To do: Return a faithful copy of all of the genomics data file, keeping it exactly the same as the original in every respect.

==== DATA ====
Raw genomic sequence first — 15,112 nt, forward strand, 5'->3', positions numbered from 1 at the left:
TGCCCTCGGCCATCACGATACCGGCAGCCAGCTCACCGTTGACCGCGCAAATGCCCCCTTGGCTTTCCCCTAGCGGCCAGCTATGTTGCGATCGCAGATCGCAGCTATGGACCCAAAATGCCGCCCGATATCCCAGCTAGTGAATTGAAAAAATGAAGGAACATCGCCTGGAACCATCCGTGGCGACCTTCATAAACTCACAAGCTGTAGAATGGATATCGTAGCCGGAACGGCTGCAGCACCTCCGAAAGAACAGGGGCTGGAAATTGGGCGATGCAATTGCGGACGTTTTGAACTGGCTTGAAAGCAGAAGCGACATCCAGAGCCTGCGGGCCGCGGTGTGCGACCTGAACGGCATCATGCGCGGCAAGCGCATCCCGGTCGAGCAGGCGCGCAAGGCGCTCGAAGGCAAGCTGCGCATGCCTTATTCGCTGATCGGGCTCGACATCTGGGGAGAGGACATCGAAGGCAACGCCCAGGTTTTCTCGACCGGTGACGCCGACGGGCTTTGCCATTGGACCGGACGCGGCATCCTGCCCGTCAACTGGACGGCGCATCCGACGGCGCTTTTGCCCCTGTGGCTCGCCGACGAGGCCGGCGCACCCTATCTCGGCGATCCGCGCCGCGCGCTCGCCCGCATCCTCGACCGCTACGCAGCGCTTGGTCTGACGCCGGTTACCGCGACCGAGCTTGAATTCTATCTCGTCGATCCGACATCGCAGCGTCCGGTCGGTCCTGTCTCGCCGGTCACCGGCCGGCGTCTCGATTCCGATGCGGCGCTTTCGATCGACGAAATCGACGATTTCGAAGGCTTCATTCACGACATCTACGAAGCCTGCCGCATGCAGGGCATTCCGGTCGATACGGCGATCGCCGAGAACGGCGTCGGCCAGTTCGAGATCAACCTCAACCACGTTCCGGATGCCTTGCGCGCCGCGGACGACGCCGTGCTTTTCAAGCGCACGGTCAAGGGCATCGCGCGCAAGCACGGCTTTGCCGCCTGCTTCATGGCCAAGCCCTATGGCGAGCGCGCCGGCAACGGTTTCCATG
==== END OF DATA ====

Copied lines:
Raw genomic sequence first — 15,112 nt, forward strand, 5'->3', positions numbered from 1 at the left:
TGCCCTCGGCCATCACGATACCGGCAGCCAGCTCACCGTTGACCGCGCAAATGCCCCCTTGGCTTTCCCCTAGCGGCCAGCTATGTTGCGATCGCAGATCGCAGCTATGGACCCAAAATGCCGCCCGATATCCCAGCTAGTGAATTGAAAAAATGAAGGAACATCGCCTGGAACCATCCGTGGCGACCTTCATAAACTCACAAGCTGTAGAATGGATATCGTAGCCGGAACGGCTGCAGCACCTCCGAAAGAACAGGGGCTGGAAATTGGGCGATGCAATTGCGGACGTTTTGAACTGGCTTGAAAGCAGAAGCGACATCCAGAGCCTGCGGGCCGCGGTGTGCGACCTGAACGGCATCATGCGCGGCAAGCGCATCCCGGTCGAGCAGGCGCGCAAGGCGCTCGAAGGCAAGCTGCGCATGCCTTATTCGCTGATCGGGCTCGACATCTGGGGAGAGGACATCGAAGGCAACGCCCAGGTTTTCTCGACCGGTGACGCCGACGGGCTTTGCCATTGGACCGGACGCGGCATCCTGCCCGTCAACTGGACGGCGCATCCGACGGCGCTTTTGCCCCTGTGGCTCGCCGACGAGGCCGGCGCACCCTATCTCGGCGATCCGCGCCGCGCGCTCGCCCGCATCCTCGACCGCTACGCAGCGCTTGGTCTGACGCCGGTTACCGCGACCGAGCTTGAATTCTATCTCGTCGATCCGACATCGCAGCGTCCGGTCGGTCCTGTCTCGCCGGTCACCGGCCGGCGTCTCGATTCCGATGCGGCGCTTTCGATCGACGAAATCGACGATTTCGAAGGCTTCATTCACGACATCTACGAAGCCTGCCGCATGCAGGGCATTCCGGTCGATACGGCGATCGCCGAGAACGGCGTCGGCCAGTTCGAGATCAACCTCAACCACGTTCCGGATGCCTTGCGCGCCGCGGACGACGCCGTGCTTTTCAAGCGCACGGTCAAGGGCATCGCGCGCAAGCACGGCTTTGCCGCCTGCTTCATGGCCAAGCCCTATGGCGAGCGCGCCGGCAACGGTTTCCATG